Paul Gascoigne... an immensely gifted midfielder but had to grapple with emotional problems and alcoholism.   -  Getty Images

He had a deprived childhood and had suffered from twitches. Yet, he was able to take care of his family at a young age by becoming a professional footballer.

Dennis Bergkamp

He was one of the most loved foreigners to play in the Premier League ever. He served Arsenal with distinction for over a decade, scoring 120 goals from 423 matches and playing a major role in 10 major title triumphs.

When he retired in 2006, the Arsenal fans celebrated a Bergkamp Day. In his honour, an exhibition match between his former club Ajax and Arsenal was also organised; it was kicked off by his father.

Bergkamp was nicknamed the Non-Flying for his fear of travelling by air. While his team-mates flew for away matches, he travelled by car or train.

Roy Keane

He was revered for his leadership qualities — he captained Manchester United and the Republic of Ireland for long periods — as well as his aggression. In 2004, Pele picked the midfielder as one of the world’s 100 greatest living players.

Roy Keane... revered for his leadership qualities, as well as his aggression.   -  Getty Images

According to The Times, he was also one of the hardest footballers of all time. Alf-Inge Haland would testify that. The Leeds United defender had accused of Keane feigning an injury in 1997 following a tackle, but four years later the Irishman had his revenge, though his rival had moved to Manchester City.

He viciously kicked the Norwegian’s right knee. “An eye for an eye,” an unrepentant Keane would later say.

Stuart Pearce

He named his autobiography Psycho, not because he was particularly fond of Alfred Hitchcock’s classic film of 1960. The former England captain was called Psycho by his fans for the passion with which he played his football. He was an uncompromising defender who could scare his opponents, as he did at Nottingham Forest for a dozen seasons.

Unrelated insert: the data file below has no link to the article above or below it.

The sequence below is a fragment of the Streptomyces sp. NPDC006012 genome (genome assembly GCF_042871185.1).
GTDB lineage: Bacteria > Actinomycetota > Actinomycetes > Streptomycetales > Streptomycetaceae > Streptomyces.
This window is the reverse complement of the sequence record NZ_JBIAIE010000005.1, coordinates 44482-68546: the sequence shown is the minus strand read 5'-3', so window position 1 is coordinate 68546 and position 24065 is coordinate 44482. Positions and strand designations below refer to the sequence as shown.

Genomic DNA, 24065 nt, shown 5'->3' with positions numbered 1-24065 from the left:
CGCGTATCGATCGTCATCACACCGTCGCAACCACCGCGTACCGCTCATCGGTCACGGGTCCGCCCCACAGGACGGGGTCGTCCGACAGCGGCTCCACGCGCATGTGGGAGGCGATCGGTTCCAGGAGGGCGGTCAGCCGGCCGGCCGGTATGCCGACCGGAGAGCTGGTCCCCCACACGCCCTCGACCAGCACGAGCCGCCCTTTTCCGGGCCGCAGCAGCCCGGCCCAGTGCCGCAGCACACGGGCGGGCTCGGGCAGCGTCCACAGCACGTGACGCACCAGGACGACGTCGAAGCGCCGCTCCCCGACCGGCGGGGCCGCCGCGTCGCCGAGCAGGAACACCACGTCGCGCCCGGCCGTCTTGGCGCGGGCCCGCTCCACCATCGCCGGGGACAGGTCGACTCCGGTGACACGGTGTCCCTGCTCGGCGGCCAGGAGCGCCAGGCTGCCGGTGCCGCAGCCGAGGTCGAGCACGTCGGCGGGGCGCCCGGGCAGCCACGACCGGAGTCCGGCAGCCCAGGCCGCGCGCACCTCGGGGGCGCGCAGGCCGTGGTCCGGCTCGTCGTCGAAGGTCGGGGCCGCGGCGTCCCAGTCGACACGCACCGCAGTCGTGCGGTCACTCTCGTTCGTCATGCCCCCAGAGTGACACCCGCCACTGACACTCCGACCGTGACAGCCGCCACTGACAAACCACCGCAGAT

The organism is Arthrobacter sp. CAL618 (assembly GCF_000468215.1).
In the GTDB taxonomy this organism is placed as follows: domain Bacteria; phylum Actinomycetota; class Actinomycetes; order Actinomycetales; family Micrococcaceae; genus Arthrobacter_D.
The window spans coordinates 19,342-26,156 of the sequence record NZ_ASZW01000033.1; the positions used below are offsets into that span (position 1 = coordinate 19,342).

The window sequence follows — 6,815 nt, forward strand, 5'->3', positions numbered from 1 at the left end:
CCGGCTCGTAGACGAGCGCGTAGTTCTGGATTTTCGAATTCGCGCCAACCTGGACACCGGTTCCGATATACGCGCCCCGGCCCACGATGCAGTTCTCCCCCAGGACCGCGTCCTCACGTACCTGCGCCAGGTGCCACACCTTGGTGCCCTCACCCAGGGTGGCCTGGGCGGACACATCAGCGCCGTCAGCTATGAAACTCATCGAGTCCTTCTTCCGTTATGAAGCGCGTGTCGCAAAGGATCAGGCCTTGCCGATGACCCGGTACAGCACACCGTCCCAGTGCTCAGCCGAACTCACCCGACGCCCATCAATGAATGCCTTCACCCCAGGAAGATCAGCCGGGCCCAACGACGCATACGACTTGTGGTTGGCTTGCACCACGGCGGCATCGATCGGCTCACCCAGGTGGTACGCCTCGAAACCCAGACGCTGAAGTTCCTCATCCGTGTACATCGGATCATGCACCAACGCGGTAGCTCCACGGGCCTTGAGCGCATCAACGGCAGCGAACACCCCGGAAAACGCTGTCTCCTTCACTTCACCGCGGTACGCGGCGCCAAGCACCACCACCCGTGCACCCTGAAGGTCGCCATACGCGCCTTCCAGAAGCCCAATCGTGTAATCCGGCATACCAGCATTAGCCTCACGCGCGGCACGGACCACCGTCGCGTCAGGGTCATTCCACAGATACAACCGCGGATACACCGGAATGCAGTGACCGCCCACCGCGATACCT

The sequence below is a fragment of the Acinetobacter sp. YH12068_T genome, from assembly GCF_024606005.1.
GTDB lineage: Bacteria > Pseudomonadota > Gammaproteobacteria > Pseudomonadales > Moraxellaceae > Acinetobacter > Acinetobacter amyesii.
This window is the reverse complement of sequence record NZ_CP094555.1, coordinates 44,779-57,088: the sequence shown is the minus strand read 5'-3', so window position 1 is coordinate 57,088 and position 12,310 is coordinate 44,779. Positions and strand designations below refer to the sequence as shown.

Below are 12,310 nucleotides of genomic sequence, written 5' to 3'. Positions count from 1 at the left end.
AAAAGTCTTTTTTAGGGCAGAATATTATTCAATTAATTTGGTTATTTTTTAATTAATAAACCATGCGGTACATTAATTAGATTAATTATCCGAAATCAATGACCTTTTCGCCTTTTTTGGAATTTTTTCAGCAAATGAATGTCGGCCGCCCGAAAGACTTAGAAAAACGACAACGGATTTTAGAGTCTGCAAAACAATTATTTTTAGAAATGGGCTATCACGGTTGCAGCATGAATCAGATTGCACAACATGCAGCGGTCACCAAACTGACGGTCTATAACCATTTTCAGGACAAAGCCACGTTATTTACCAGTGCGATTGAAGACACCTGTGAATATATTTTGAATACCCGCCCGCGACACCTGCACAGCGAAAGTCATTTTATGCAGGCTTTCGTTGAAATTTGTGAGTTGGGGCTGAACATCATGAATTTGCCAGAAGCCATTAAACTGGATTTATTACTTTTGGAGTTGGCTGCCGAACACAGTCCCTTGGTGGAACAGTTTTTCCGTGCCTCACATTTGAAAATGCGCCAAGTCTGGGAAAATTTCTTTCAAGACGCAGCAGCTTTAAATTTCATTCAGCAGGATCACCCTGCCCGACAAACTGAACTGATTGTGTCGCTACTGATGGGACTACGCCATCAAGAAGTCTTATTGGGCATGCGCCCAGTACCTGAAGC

Joey Barton

More than three million people follow him on Twitter. He delights them with his outspokenness and quotes. Since he is serving a 13-month ban for gambling on football matches, he has plenty of time to tweet, too.

The man whose last appearance in the Premier League was for Burnley has also spent time in jail; he had assaulted two men in a Liverpool restaurant. He had also assaulted his team-mate at Manchester City, Ousmano Dabo. He had once admitted that he was alcoholic.

Joey Barton...controversy is his middle name.   -  Getty Images

Now he is looking forward to his new role as a radio commentator.

Benoit Assou-Ekotto

He must be just about the only top player in the world to publicly say that football wasn’t his passion and that he played it for money. “Football is just a job…there are more important things in life than kicking a ball around,” said the French-born Cameroonian defender who spent much of his career at Tottenham Hotspur.

He, however, rejected the offers to become a porn star after reports came out, quoting Tottenham coach Henry Redknapp, that he wanted to act in adult movies. He laughed off the whole story.

He made a sincere effort to be at home at Tottenham and worked with the local community, especially after the London riots of 2011.

Jody Craddock

He is football’s parallel to Jack Russell, the former England wicketkeeper who was also a talented painter. The former Wolverhampton Wanderers defender is perhaps the only Premier League footballer to have a conducted an exhibition of paintings. He is equally at home in sketching David Beckham and Audrey Hepburn.